Oceans Warming: San Diego, CA Just Recorded its Highest Ocean Temperature Ever

SwellBrains | | WeatherWeather
surf, california, San Diego, la jolla, record ocean temps
La Jolla, CA. Credit: Surfer

If you surfed at some point this week along the San Diego, SoCal coastline and thought to yourself, “Good god the water is warm,” that’s because it is. In some areas, the water is reaching balmy, record-level temperatures, reports Surfer.com.

On Wednesday, the Scripps Institution of Oceanography in San Diego recorded ocean temps at 79.2F, its highest registered ocean temperature since scientists have taken measurements off La Jolla Shores back in 1916. Temperatures in other nearby areas have even breached the 80-degree mark.

While ocean warming is normal at this time of year, these temperatures are about 7 to 8 degrees above average. So what the hell is going on? According to Josh Willis, an oceanographer at NASA’s Jet Propulsion Laboratory, global warming isn’t keeping ocean temps cool, that’s for sure. But it’s not the only culprit:

“The initial driver of Southern California’s heating event, however, was weather. A big mass of warm air, or a high-pressure system, has settled over the region, which has curbed the strong winds that blow from the north,” explained Willis. “These winds usually push surface waters away from the coast, allowing cooler waters from the darker depths to well up. Global warming is really ocean warming. That process has turned off this year,” said Willis.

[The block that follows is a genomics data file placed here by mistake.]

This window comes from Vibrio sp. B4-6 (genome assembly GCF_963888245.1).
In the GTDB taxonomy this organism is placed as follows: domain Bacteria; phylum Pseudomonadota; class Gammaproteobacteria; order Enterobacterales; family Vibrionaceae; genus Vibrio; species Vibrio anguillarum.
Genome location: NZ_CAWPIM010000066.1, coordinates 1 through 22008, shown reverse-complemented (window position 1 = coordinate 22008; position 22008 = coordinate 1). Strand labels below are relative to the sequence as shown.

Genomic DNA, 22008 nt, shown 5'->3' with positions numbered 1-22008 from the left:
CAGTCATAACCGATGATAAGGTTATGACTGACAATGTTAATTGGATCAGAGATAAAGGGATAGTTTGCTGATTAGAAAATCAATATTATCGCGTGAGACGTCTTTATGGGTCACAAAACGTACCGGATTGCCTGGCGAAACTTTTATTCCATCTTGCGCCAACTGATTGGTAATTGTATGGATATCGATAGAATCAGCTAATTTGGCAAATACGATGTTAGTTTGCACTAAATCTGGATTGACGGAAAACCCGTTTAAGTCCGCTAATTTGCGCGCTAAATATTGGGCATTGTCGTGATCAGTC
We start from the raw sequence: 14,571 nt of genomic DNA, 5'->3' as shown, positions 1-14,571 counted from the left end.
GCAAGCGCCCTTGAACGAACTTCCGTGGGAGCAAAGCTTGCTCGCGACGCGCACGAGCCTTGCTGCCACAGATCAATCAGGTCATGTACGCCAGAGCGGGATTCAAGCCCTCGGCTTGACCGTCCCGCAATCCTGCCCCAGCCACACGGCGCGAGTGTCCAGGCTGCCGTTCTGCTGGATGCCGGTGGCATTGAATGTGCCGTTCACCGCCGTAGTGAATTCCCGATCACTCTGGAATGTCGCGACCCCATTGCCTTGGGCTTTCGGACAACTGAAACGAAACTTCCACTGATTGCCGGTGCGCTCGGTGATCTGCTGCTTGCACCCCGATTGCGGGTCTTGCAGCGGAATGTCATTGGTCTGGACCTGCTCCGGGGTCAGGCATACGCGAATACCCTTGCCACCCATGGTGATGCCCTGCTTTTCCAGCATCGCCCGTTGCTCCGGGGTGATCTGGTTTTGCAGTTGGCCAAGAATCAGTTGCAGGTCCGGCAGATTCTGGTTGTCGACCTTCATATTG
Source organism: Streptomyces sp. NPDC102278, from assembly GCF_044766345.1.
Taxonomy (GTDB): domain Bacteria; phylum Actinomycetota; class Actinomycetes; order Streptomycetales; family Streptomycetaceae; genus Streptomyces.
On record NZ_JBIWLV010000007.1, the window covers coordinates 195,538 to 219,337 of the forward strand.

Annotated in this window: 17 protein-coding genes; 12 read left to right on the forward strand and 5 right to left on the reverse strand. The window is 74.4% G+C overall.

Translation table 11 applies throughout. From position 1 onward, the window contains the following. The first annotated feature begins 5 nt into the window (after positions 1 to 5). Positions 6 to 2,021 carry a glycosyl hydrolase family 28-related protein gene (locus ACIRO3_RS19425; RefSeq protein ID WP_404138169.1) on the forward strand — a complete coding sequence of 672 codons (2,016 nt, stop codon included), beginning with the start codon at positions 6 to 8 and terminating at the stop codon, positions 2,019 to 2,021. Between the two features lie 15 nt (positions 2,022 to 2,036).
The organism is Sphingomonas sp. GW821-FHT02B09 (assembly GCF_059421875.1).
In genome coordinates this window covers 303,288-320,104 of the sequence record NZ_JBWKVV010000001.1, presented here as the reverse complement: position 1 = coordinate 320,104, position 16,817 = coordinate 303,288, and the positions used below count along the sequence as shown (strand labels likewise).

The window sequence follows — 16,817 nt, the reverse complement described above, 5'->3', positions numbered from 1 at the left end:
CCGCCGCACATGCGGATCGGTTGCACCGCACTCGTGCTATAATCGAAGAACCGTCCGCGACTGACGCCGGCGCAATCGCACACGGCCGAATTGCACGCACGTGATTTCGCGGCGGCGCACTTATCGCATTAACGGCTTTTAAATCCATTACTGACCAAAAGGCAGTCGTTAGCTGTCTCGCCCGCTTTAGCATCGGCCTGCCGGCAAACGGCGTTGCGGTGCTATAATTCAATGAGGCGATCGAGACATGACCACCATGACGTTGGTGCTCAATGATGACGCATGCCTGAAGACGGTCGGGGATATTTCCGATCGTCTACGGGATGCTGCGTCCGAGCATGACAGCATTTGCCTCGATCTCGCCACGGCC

In short, stagnate surface waters, which also recently absorbed heat from California’s hottest-ever recorded month, were then boosted by another couple of degrees Fahrenheit of background warming, that extra heat being trapped in the ocean from climate change.

surf, california, San Diego, la jolla, record ocean temps
Surfing La Jolla. Credit: Home Exchange

Turns out the warm water is doing more than letting surfers have a few trunkable sessions. High water temps can have a drastic effect on marine ecology, and scientists are already finding that kelp in certain areas is starting to disintegrate and jellyfish are just basking in the heat wave and proliferating like crazy.

Thanks to the nature of global warming, scientists are saying this likely won’t be the last summer where we see record-breaking water temperatures. So keep buying those bikinis and trunks–you’ll likely be needing them for years on end.

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